Hypermetropia means long sightedness.
Long sightedness affects your ability to see objects close to you. You will be able to see objects further away, however objects closer would be out of focus or difficult to see.
What causes long sightedness?
In long sightedness, the image is formed behind the retina, as the eyeball is too short, or the cornea or crystalline lens does not bend the light enough to form on the retina.
There are lots of causes of short sightedness, including genetics, age and certain medical conditions like diabetes, as the increase in glucose can change the biochemistry of the crystalline lens.
Symptoms you may experience due to long sightedness:
- Close objects seem out of focus or fuzzy, but distance objects are clear
- Tired eyes after reading, writing or doing computer work
- Burning or aching eyes whilst doing close work
- Headaches whilst doing close work
- Having to squint whilst looking at close objects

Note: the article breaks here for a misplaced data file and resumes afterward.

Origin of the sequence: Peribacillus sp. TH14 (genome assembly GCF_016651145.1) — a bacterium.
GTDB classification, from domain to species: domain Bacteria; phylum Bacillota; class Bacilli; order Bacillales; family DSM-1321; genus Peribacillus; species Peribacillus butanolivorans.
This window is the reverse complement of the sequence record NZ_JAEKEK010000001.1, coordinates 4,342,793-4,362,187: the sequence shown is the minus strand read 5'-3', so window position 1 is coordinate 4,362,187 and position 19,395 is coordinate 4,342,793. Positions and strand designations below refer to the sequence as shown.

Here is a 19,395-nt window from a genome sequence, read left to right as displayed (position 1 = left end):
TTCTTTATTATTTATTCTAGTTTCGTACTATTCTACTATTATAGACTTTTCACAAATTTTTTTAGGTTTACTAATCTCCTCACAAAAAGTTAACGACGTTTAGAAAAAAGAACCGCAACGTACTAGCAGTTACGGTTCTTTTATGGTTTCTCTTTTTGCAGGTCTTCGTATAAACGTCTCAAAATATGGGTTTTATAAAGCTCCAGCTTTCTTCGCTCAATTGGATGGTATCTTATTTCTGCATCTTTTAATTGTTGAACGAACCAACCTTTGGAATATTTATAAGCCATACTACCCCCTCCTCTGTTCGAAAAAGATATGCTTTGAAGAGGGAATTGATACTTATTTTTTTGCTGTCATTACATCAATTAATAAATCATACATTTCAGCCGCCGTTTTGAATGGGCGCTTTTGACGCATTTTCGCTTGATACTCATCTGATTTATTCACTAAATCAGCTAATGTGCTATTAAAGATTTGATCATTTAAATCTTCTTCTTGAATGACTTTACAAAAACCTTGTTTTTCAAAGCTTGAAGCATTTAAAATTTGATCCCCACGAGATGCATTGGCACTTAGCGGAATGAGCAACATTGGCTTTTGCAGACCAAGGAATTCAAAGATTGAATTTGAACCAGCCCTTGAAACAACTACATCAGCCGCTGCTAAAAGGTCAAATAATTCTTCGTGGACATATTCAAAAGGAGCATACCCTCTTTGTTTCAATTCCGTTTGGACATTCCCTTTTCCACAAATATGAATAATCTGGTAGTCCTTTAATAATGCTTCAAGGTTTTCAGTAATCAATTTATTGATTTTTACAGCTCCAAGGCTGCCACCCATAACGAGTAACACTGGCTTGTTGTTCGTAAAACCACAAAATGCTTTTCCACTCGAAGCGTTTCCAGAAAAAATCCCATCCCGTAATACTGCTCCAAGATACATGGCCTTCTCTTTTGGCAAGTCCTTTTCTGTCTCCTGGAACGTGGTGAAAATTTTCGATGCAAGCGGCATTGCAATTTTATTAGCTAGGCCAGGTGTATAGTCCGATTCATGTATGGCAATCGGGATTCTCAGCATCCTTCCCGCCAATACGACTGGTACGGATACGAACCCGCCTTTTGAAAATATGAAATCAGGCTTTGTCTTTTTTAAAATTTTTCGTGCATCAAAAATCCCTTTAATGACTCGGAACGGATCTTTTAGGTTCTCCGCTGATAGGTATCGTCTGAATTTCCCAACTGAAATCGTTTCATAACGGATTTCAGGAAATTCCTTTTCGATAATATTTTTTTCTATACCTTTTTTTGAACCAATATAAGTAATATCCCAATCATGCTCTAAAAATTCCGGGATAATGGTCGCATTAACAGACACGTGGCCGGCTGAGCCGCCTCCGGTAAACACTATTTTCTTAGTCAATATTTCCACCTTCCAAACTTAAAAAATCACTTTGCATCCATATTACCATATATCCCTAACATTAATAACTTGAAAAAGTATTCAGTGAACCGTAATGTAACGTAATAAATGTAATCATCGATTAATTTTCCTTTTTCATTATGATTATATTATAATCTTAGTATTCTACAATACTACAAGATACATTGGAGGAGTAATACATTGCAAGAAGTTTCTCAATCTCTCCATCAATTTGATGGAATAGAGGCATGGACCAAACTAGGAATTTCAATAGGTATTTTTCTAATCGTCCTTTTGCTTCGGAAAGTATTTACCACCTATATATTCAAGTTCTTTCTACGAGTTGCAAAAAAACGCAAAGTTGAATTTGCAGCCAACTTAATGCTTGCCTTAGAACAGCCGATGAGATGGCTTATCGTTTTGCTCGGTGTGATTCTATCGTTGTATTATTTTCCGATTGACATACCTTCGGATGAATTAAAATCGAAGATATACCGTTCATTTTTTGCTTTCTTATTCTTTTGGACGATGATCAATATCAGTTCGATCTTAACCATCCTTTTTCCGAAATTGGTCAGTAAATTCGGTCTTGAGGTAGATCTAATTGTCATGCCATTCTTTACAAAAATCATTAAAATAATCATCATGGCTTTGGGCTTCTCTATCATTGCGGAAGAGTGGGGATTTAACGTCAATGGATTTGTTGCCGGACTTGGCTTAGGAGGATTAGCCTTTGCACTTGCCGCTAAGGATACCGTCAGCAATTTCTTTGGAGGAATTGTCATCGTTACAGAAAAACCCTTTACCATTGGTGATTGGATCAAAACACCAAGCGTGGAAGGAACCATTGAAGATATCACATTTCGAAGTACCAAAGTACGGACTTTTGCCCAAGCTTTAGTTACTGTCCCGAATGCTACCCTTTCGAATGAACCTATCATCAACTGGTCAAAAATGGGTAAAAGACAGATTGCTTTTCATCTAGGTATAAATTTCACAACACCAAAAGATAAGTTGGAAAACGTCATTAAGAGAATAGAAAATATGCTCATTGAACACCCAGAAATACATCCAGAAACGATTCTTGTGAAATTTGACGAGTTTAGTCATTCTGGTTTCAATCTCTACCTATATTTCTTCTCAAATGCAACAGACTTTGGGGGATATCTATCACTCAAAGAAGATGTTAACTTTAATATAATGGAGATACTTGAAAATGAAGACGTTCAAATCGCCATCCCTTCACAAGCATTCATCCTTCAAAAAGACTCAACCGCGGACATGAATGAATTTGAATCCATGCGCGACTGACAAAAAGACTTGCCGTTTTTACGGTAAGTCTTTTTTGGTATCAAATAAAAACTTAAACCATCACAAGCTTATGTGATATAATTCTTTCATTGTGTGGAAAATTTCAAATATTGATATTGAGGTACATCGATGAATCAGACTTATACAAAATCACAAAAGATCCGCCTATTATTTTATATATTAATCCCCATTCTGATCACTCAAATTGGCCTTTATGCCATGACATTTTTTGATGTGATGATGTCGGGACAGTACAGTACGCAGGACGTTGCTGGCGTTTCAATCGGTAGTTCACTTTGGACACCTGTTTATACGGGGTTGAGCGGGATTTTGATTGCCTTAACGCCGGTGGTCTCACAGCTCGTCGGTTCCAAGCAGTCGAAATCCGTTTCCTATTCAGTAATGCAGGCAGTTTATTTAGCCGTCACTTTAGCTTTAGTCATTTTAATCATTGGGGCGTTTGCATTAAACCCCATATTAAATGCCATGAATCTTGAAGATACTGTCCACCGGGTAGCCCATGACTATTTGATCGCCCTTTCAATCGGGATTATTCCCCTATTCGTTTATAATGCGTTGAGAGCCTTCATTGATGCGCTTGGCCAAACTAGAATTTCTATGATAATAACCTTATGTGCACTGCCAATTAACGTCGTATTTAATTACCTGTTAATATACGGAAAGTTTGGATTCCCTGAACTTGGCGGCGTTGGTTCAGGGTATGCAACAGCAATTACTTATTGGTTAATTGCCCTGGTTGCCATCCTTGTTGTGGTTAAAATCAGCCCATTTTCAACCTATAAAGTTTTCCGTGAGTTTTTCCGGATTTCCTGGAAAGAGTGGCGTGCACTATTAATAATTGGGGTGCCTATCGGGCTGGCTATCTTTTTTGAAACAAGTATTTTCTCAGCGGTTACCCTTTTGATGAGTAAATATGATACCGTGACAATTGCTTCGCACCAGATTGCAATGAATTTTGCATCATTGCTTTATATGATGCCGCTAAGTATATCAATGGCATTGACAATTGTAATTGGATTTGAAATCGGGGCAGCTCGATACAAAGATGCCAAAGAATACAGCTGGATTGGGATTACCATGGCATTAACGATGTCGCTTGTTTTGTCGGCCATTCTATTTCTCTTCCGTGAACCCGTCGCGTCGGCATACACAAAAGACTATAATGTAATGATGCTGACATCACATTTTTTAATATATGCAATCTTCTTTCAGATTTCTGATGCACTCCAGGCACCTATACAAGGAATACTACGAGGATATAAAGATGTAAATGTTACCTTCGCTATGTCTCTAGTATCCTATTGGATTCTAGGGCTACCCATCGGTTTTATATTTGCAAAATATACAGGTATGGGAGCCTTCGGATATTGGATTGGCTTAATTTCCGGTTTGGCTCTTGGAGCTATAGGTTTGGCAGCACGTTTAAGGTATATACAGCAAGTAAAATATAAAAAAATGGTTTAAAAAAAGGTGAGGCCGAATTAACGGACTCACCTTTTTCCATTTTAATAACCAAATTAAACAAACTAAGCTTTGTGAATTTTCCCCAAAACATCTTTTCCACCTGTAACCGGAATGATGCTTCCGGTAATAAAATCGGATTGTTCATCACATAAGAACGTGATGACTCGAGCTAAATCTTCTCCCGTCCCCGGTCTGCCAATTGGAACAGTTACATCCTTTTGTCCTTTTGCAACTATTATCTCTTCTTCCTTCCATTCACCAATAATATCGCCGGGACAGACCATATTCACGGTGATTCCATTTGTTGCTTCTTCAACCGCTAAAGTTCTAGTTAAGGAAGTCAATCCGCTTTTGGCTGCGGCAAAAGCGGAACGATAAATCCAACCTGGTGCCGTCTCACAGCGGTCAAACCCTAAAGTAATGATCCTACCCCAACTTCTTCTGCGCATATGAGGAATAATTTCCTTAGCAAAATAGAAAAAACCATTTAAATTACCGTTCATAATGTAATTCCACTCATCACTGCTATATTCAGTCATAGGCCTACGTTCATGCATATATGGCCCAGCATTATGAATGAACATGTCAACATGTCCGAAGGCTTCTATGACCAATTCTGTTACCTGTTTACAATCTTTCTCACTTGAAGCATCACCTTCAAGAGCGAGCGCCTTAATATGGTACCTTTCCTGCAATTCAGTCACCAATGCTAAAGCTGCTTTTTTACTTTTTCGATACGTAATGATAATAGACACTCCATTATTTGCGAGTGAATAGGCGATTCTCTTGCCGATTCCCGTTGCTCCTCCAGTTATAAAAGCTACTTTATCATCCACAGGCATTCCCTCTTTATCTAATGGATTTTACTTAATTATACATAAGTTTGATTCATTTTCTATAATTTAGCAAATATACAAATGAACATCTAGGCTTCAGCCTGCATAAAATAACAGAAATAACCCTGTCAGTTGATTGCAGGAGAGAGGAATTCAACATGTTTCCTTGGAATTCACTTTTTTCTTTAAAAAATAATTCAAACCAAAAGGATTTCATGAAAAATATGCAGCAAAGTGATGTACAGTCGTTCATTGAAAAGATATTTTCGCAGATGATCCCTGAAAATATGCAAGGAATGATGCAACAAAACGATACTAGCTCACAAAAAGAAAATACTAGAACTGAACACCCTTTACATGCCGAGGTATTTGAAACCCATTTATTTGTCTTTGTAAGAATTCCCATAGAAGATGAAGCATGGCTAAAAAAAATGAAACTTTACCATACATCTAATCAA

Children and long sightedness
If a child has long sightedness, and it is not diagnosed early, it can cause them to have difficulty reading and over-focusing, which can cause double vision. This can result in either a squint, or a lazy eye. A squint is when the eye turns in, out, up or downwards and doesn’t align properly with the other eye. Lazy eye refers to when the vision in the eye reduces, causing one eye to dominate.
Treating long sightedness
Your optometrist can test your eyes and prescribe glasses or contact lenses specific to your needs. This will usually take the form of a convex, plus powered lens, which allows the image to move onto the retina, enabling you to see clearly.